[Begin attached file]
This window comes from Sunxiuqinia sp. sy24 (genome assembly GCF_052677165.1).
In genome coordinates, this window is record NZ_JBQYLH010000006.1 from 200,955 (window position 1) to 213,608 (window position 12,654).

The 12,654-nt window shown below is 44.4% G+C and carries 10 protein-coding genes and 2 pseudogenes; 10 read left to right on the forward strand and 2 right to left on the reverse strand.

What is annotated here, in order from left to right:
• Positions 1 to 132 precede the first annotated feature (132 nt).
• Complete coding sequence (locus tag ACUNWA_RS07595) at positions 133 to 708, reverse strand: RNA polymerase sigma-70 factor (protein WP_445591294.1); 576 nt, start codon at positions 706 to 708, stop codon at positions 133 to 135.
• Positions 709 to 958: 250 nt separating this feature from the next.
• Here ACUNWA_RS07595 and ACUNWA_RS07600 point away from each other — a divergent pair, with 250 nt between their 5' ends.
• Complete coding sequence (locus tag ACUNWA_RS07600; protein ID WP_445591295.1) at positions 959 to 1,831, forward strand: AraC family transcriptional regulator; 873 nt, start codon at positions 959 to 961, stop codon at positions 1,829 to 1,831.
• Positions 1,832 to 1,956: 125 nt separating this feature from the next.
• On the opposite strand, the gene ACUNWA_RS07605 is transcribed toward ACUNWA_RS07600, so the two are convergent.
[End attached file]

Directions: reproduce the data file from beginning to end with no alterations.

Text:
This window comes from Sunxiuqinia sp. sy24 (genome assembly GCF_052677165.1).
In genome coordinates, this window is record NZ_JBQYLH010000006.1 from 200,955 (window position 1) to 213,608 (window position 12,654).

The 12,654-nt window shown below is 44.4% G+C and carries 10 protein-coding genes and 2 pseudogenes; 10 read left to right on the forward strand and 2 right to left on the reverse strand.

What is annotated here, in order from left to right:
• Positions 1 to 132 precede the first annotated feature (132 nt).
• Complete coding sequence (locus tag ACUNWA_RS07595) at positions 133 to 708, reverse strand: RNA polymerase sigma-70 factor (protein WP_445591294.1); 576 nt, start codon at positions 706 to 708, stop codon at positions 133 to 135.
• Positions 709 to 958: 250 nt separating this feature from the next.
• Here ACUNWA_RS07595 and ACUNWA_RS07600 point away from each other — a divergent pair, with 250 nt between their 5' ends.
• Complete coding sequence (locus tag ACUNWA_RS07600; protein ID WP_445591295.1) at positions 959 to 1,831, forward strand: AraC family transcriptional regulator; 873 nt, start codon at positions 959 to 961, stop codon at positions 1,829 to 1,831.
• Positions 1,832 to 1,956: 125 nt separating this feature from the next.
• On the opposite strand, the gene ACUNWA_RS07605 is transcribed toward ACUNWA_RS07600, so the two are convergent.